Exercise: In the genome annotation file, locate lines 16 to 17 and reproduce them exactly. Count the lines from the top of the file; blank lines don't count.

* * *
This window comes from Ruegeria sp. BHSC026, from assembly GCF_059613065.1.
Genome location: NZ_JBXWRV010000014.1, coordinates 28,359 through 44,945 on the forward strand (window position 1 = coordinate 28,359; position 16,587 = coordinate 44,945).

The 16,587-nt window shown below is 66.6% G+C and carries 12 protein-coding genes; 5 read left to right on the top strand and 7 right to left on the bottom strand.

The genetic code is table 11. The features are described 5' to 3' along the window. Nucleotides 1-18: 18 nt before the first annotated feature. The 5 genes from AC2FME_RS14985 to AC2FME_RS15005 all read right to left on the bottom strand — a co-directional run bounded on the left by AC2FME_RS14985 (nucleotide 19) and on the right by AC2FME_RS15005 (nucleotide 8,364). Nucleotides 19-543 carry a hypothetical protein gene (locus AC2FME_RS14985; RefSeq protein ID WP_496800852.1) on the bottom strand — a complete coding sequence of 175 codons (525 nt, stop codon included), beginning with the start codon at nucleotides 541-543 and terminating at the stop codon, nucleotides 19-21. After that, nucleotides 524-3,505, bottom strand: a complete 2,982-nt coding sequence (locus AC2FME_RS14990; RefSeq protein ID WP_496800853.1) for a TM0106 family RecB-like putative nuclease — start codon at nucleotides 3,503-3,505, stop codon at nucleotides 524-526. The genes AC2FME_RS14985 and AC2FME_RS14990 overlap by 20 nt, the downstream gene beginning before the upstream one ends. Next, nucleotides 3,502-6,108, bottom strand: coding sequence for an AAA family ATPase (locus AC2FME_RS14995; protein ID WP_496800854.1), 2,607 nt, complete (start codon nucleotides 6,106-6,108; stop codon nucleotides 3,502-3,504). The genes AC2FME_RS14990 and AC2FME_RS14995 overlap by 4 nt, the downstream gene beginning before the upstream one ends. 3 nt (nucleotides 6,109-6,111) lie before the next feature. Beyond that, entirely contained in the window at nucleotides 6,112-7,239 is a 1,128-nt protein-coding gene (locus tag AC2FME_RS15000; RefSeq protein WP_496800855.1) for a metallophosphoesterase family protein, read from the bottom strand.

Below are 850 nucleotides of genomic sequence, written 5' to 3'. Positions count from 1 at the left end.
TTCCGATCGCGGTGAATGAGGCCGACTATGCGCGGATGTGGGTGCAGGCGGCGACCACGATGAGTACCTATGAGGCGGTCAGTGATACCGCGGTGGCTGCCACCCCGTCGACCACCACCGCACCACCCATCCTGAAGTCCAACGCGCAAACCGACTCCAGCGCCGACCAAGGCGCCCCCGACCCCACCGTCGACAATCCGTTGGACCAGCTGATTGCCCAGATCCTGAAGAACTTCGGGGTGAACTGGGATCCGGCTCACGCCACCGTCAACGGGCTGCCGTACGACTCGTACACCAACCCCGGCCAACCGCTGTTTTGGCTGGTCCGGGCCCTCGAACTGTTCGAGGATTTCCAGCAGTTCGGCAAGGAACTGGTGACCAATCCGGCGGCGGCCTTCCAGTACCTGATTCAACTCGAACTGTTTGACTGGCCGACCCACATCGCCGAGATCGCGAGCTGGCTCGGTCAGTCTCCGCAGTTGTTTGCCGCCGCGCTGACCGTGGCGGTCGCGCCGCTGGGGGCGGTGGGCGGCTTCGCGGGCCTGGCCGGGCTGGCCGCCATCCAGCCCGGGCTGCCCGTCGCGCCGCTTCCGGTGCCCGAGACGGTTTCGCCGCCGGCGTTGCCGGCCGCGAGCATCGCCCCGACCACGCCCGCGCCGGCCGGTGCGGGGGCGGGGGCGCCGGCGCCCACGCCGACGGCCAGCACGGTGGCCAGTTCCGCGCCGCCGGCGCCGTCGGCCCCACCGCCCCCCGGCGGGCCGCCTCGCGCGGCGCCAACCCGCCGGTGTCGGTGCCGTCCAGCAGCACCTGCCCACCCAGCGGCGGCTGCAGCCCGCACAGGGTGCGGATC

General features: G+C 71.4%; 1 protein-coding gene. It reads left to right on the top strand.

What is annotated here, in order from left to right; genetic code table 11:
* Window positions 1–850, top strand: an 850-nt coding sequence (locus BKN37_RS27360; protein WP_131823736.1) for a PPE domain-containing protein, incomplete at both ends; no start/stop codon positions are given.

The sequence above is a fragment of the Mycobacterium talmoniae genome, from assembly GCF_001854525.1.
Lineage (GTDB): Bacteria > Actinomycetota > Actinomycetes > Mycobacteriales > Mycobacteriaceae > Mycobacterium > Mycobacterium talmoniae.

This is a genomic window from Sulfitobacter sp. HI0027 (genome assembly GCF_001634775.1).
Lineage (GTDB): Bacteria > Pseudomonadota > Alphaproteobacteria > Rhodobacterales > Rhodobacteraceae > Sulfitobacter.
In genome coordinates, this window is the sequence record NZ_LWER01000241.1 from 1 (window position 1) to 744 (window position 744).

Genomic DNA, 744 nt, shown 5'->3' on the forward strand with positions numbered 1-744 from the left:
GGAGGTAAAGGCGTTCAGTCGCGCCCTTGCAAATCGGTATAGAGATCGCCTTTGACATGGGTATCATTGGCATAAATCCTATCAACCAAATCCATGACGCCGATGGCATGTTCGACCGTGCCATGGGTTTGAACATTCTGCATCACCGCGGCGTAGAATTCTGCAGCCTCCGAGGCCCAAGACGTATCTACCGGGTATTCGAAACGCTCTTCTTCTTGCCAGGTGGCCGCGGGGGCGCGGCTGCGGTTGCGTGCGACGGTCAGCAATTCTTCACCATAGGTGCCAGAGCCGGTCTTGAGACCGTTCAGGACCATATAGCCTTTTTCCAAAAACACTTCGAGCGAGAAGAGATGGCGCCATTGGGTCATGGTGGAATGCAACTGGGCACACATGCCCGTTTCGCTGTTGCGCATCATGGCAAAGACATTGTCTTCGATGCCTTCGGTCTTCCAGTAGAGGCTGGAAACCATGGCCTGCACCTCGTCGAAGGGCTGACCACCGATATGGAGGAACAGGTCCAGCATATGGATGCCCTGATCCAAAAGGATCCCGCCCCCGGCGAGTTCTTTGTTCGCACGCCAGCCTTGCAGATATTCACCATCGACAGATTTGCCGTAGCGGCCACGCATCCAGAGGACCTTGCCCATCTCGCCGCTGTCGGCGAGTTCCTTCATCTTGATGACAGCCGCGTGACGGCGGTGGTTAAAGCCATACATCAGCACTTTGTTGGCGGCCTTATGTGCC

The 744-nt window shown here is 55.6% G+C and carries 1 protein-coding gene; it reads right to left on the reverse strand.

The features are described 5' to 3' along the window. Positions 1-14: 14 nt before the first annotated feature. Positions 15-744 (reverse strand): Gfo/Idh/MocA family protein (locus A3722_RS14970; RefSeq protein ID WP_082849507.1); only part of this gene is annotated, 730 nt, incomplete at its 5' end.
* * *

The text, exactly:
GGAGGTAAAGGCGTTCAGTCGCGCCCTTGCAAATCGGTATAGAGATCGCCTTTGACATGGGTATCATTGGCATAAATCCTATCAACCAAATCCATGACGCCGATGGCATGTTCGACCGTGCCATGGGTTTGAACATTCTGCATCACCGCGGCGTAGAATTCTGCAGCCTCCGAGGCCCAAGACGTATCTACCGGGTATTCGAAACGCTCTTCTTCTTGCCAGGTGGCCGCGGGGGCGCGGCTGCGGTTGCGTGCGACGGTCAGCAATTCTTCACCATAGGTGCCAGAGCCGGTCTTGAGACCGTTCAGGACCATATAGCCTTTTTCCAAAAACACTTCGAGCGAGAAGAGATGGCGCCATTGGGTCATGGTGGAATGCAACTGGGCACACATGCCCGTTTCGCTGTTGCGCATCATGGCAAAGACATTGTCTTCGATGCCTTCGGTCTTCCAGTAGAGGCTGGAAACCATGGCCTGCACCTCGTCGAAGGGCTGACCACCGATATGGAGGAACAGGTCCAGCATATGGATGCCCTGATCCAAAAGGATCCCGCCCCCGGCGAGTTCTTTGTTCGCACGCCAGCCTTGCAGATATTCACCATCGACAGATTTGCCGTAGCGGCCACGCATCCAGAGGACCTTGCCCATCTCGCCGCTGTCGGCGAGTTCCTTCATCTTGATGACAGCCGCGTGACGGCGGTGGTTAAAGCCATACATCAGCACTTTGTTGGCGGCCTTATGTGCC

The 744-nt window shown here is 55.6% G+C and carries 1 protein-coding gene; it reads right to left on the reverse strand.